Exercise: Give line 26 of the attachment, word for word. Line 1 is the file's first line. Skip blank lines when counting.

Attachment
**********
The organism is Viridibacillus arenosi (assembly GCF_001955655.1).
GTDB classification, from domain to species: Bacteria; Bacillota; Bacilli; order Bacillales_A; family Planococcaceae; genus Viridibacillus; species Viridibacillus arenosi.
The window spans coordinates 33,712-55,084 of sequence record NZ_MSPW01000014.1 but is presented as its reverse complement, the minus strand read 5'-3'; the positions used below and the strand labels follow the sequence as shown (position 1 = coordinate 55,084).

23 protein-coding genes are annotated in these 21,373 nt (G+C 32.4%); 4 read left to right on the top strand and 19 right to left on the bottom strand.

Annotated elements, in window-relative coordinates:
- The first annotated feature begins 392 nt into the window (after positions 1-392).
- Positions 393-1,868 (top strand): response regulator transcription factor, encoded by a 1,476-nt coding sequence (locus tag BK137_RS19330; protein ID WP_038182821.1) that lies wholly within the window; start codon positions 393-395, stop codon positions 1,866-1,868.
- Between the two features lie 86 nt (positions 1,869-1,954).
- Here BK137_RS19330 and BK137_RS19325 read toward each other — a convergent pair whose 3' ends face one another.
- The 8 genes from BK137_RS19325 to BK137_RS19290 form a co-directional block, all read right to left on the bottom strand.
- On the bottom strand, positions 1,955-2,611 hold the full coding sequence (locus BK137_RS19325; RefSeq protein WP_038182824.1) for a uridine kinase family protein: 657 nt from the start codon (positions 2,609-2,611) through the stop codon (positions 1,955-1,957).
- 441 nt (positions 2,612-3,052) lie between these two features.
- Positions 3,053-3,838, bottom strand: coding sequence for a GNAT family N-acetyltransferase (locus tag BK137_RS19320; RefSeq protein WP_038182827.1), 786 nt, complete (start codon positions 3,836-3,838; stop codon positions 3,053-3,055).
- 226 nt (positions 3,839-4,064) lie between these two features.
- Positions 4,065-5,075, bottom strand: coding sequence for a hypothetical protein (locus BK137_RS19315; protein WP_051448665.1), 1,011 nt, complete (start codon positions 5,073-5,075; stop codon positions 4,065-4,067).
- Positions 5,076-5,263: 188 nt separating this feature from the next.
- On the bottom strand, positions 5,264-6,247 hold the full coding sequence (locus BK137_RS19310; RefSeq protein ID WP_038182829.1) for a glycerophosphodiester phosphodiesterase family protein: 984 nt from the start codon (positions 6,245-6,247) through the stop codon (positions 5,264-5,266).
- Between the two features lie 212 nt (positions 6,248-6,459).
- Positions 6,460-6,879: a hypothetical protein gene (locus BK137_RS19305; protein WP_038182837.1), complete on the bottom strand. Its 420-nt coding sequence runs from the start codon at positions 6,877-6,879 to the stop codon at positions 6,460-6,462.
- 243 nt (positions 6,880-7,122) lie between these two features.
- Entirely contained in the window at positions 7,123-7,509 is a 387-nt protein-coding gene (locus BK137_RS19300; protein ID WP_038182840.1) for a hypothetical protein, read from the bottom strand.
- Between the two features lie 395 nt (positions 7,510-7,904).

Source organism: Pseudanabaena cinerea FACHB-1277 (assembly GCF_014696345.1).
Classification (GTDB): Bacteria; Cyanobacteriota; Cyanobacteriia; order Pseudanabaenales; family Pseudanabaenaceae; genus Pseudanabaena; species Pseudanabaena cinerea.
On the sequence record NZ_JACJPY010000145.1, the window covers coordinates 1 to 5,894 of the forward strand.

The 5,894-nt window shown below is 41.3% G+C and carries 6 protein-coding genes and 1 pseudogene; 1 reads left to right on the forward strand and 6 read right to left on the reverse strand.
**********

The 5,894-nt window shown below is 41.3% G+C and carries 6 protein-coding genes and 1 pseudogene; 1 reads left to right on the forward strand and 6 read right to left on the reverse strand.